|Built | Refit||Length||Builder|
|1865 | 1987||145.72m (478’1″ft)||Samuda Bros.|
|–||13m (42’7″ft)||Sir Oliver Lang|
|160||16 Knots||Sir Oliver Lang|
El Horrya (originally called Mahroussa) was a Royal Yacht built for Isma’il Pasha, the Khedive of Egypt in 1865.
It was built by the Samuda Brothers on the River Thames and designed along the same lines as HMY Victoria and Albert II, and remained in service with the Egyptian royal family until 1951.
It had two significant alterations, being lengthened by 40 feet in 1872, with a further 16.5 feet being added in 1905. The 1905 rebuild was undertaken at the Pointhouse Shipyard of A & J Inglis in Glasgow, Scotland and included the replacement of its two paddle wheels with triple screws powered by steam turbines built by Inglis at their Warroch Street Engine Works in Glasgow. Inglis were one of the first companies to be granted a license by the Parsons Marine Steam Turbine Company, Wallsend for the construction of steam turbines in their own works.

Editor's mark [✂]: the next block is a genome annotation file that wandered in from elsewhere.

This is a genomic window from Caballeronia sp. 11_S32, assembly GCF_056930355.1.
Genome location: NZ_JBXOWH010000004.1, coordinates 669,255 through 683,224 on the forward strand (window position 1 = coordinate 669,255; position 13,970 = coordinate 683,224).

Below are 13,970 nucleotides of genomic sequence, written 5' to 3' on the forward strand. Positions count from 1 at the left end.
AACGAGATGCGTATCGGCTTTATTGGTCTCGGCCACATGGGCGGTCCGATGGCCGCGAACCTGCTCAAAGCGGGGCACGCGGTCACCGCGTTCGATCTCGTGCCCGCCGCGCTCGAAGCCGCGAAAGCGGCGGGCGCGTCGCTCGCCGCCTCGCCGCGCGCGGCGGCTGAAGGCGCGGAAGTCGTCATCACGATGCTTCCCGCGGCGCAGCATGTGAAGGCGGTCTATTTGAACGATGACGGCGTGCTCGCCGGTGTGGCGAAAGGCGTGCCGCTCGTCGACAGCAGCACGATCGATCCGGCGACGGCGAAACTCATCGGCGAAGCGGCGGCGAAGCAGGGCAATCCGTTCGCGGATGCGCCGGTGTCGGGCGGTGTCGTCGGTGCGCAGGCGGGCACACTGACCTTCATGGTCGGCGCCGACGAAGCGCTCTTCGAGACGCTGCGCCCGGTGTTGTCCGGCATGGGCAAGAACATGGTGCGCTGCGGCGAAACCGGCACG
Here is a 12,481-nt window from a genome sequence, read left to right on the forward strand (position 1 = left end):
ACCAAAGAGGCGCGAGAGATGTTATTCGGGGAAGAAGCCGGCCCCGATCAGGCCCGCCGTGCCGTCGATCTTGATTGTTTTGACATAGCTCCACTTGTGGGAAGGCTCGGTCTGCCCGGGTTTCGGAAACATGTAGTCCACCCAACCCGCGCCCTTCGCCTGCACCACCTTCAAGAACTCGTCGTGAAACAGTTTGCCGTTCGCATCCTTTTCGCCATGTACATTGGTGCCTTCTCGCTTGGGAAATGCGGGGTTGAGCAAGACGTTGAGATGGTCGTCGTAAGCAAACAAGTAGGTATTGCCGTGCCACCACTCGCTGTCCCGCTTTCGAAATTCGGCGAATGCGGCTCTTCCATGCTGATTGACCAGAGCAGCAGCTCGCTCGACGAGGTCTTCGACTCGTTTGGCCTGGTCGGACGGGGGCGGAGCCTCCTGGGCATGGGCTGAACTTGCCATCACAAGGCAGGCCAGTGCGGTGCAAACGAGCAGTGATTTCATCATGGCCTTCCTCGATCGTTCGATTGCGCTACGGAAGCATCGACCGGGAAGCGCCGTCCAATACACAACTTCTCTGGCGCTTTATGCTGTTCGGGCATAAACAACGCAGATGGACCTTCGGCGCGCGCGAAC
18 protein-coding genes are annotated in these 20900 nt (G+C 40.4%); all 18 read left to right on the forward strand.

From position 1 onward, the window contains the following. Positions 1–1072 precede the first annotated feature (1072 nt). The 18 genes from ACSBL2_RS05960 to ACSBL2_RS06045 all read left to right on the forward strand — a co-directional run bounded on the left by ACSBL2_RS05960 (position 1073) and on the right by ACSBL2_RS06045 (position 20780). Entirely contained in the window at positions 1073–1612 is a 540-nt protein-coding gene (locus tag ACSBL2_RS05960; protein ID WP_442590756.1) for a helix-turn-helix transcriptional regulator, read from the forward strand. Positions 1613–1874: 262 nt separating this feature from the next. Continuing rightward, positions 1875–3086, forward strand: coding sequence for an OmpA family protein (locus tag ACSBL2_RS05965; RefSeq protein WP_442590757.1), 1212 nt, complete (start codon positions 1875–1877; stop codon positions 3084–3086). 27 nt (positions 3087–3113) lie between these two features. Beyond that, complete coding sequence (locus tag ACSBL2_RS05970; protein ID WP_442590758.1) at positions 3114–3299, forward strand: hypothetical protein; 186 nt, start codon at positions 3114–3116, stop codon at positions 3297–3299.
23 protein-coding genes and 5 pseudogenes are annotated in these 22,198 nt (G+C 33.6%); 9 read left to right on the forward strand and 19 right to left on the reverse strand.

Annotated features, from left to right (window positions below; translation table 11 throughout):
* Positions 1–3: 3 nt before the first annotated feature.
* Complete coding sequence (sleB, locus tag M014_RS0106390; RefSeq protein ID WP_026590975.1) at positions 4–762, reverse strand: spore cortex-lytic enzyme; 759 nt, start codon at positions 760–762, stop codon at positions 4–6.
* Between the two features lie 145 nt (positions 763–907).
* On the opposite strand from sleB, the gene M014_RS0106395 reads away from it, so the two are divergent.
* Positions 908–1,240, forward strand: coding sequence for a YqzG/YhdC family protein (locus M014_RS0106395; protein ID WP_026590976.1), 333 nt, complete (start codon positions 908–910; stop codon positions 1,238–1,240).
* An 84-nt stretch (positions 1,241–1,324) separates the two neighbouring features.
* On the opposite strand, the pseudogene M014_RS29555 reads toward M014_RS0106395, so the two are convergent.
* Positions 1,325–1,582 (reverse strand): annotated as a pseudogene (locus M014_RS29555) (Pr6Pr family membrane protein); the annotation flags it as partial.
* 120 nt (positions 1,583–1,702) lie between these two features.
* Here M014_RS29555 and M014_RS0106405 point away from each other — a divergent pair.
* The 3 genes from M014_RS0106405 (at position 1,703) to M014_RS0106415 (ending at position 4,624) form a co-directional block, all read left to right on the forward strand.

In 1869, the Mahroussa gained fame as the first ship to pass through the newly completed Suez Canal as part of the opening ceremony.
After the abdication of King Farouk, it was taken over by the Egyptian government for use as a naval training ship, and was given her current name. It spent most of its career in the eastern Mediterranean, but did participate in the International Naval Review held to commemorate the bicentennial of the United States of America.
Presently, the ship is cared for by the Egyptian Navy, and is occasionally used as a Presidential Yacht. The ship goes to sea about three times a year, usually for just a day.